This is a fairly common gall that is seen each year. Phylloxeragall on hickory (seen here) exhibits as small galls on the stems and leaves of the tree. Though this gall can cause severe deformation of the leaves and stems resulting in sometimes severe defoliation it does not cause permanent damage to the trees.
Pecan trees sometimes develop round galls one-fourth to 1 inch in diameter on twigs and leaves in late April, May and early June. The galls are the result of the feeding of very small insects called pecan phylloxera in April.
The galls generally split open in late May and early June and release small, greenish, winged aphid-like insects. The galls then dry, which causes twig dieback and leaf drop. Severe infestations of this insect can cause loss of the pecan crop for the current year and also for the following year. Foliar sprays are usually not cost effective in home situations. These trees can be treated with Imidacloprid during March or April but many times control results will not be seen until the following year.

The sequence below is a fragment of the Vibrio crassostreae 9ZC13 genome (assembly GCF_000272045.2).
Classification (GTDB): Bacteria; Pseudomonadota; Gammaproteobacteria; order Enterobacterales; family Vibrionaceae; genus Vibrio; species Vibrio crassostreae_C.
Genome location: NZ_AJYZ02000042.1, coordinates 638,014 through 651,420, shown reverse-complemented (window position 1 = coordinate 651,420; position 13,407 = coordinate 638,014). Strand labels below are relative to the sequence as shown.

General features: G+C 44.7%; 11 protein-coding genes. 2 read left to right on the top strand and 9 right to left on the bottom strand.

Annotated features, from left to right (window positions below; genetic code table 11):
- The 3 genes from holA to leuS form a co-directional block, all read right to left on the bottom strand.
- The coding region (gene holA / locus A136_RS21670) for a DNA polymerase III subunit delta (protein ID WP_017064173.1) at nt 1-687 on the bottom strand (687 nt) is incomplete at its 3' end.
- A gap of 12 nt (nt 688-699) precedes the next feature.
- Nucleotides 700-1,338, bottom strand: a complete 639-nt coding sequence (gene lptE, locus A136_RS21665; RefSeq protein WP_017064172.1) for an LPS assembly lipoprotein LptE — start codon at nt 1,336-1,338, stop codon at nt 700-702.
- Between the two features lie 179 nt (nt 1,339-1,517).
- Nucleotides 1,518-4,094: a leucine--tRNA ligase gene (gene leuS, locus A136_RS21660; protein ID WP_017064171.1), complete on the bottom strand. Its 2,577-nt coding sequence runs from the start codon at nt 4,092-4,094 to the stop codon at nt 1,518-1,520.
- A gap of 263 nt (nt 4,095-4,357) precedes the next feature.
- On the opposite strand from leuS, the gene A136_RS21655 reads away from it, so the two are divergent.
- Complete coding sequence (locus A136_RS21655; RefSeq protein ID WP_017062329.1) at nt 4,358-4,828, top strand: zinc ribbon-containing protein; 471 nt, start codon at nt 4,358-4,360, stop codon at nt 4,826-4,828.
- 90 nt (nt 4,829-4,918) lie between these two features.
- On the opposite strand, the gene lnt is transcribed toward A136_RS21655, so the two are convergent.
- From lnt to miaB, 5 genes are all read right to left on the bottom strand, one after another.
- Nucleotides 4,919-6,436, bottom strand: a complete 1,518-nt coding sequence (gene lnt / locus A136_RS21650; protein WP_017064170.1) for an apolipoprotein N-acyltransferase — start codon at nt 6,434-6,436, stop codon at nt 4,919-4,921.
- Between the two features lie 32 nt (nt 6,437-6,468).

It is essential that you read the complete label of any insecticide you decide to use. Since these nuts are edible, only certain insecticides (this includes all pesticides) may be used on the trees. Many pesticides cannot be used while other may have restrictions as to how many days after application of the pesticide the nut can be harvested . If you need help with these labels call the manufacturer or your county agent. Remember though, this pest does not need to be treated.
Here you can see the gall on a pecan leaf.« Back to Glossary Index